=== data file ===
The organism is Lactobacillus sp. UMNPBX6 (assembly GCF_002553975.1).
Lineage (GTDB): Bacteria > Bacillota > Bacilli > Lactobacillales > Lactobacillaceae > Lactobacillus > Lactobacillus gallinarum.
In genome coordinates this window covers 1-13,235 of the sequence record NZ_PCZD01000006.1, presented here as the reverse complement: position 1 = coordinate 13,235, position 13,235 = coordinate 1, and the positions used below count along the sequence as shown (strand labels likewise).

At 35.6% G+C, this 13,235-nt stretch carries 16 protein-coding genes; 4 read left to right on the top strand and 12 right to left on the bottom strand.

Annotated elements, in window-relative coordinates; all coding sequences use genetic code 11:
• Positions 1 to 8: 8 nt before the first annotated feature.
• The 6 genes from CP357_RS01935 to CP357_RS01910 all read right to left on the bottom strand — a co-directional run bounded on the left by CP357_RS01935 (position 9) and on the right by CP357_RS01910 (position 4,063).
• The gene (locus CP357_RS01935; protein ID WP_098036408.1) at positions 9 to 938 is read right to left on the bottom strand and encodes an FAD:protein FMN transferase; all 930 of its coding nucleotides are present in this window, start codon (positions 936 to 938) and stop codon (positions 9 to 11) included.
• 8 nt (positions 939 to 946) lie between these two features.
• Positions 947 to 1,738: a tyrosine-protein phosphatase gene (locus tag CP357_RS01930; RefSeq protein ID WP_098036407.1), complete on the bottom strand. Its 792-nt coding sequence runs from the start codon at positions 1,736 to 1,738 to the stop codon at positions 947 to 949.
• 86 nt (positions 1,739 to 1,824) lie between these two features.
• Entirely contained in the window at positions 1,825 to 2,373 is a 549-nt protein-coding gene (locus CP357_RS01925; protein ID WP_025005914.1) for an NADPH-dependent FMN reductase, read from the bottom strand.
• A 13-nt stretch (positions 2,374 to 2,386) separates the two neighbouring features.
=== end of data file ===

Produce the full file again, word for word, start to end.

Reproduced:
The organism is Lactobacillus sp. UMNPBX6 (assembly GCF_002553975.1).
Lineage (GTDB): Bacteria > Bacillota > Bacilli > Lactobacillales > Lactobacillaceae > Lactobacillus > Lactobacillus gallinarum.
In genome coordinates this window covers 1-13,235 of the sequence record NZ_PCZD01000006.1, presented here as the reverse complement: position 1 = coordinate 13,235, position 13,235 = coordinate 1, and the positions used below count along the sequence as shown (strand labels likewise).

At 35.6% G+C, this 13,235-nt stretch carries 16 protein-coding genes; 4 read left to right on the top strand and 12 right to left on the bottom strand.

Annotated elements, in window-relative coordinates; all coding sequences use genetic code 11:
• Positions 1 to 8: 8 nt before the first annotated feature.
• The 6 genes from CP357_RS01935 to CP357_RS01910 all read right to left on the bottom strand — a co-directional run bounded on the left by CP357_RS01935 (position 9) and on the right by CP357_RS01910 (position 4,063).
• The gene (locus CP357_RS01935; protein ID WP_098036408.1) at positions 9 to 938 is read right to left on the bottom strand and encodes an FAD:protein FMN transferase; all 930 of its coding nucleotides are present in this window, start codon (positions 936 to 938) and stop codon (positions 9 to 11) included.
• 8 nt (positions 939 to 946) lie between these two features.
• Positions 947 to 1,738: a tyrosine-protein phosphatase gene (locus tag CP357_RS01930; RefSeq protein ID WP_098036407.1), complete on the bottom strand. Its 792-nt coding sequence runs from the start codon at positions 1,736 to 1,738 to the stop codon at positions 947 to 949.
• 86 nt (positions 1,739 to 1,824) lie between these two features.
• Entirely contained in the window at positions 1,825 to 2,373 is a 549-nt protein-coding gene (locus CP357_RS01925; protein ID WP_025005914.1) for an NADPH-dependent FMN reductase, read from the bottom strand.
• A 13-nt stretch (positions 2,374 to 2,386) separates the two neighbouring features.